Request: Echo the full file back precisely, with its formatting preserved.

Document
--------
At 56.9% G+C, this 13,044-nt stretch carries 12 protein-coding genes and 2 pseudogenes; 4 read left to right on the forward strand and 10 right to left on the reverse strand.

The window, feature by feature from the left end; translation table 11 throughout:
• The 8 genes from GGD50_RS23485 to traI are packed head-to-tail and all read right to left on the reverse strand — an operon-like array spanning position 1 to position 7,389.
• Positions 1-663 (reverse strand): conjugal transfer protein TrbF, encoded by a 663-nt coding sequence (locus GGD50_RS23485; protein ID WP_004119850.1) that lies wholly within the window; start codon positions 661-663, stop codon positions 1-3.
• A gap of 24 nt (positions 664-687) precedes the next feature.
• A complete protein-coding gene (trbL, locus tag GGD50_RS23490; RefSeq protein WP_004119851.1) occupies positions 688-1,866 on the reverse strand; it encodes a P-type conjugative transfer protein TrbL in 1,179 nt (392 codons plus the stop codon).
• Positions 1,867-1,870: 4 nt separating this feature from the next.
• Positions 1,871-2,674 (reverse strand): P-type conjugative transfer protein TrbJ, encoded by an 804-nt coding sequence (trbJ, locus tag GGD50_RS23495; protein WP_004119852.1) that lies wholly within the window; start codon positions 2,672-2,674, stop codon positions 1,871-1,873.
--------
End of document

At 56.9% G+C, this 13,044-nt stretch carries 12 protein-coding genes and 2 pseudogenes; 4 read left to right on the forward strand and 10 right to left on the reverse strand.

The window, feature by feature from the left end; translation table 11 throughout:
• The 8 genes from GGD50_RS23485 to traI are packed head-to-tail and all read right to left on the reverse strand — an operon-like array spanning position 1 to position 7,389.
• Positions 1-663 (reverse strand): conjugal transfer protein TrbF, encoded by a 663-nt coding sequence (locus GGD50_RS23485; protein ID WP_004119850.1) that lies wholly within the window; start codon positions 661-663, stop codon positions 1-3.
• A gap of 24 nt (positions 664-687) precedes the next feature.
• A complete protein-coding gene (trbL, locus tag GGD50_RS23490; RefSeq protein WP_004119851.1) occupies positions 688-1,866 on the reverse strand; it encodes a P-type conjugative transfer protein TrbL in 1,179 nt (392 codons plus the stop codon).
• Positions 1,867-1,870: 4 nt separating this feature from the next.
• Positions 1,871-2,674 (reverse strand): P-type conjugative transfer protein TrbJ, encoded by an 804-nt coding sequence (trbJ, locus tag GGD50_RS23495; protein WP_004119852.1) that lies wholly within the window; start codon positions 2,672-2,674, stop codon positions 1,871-1,873.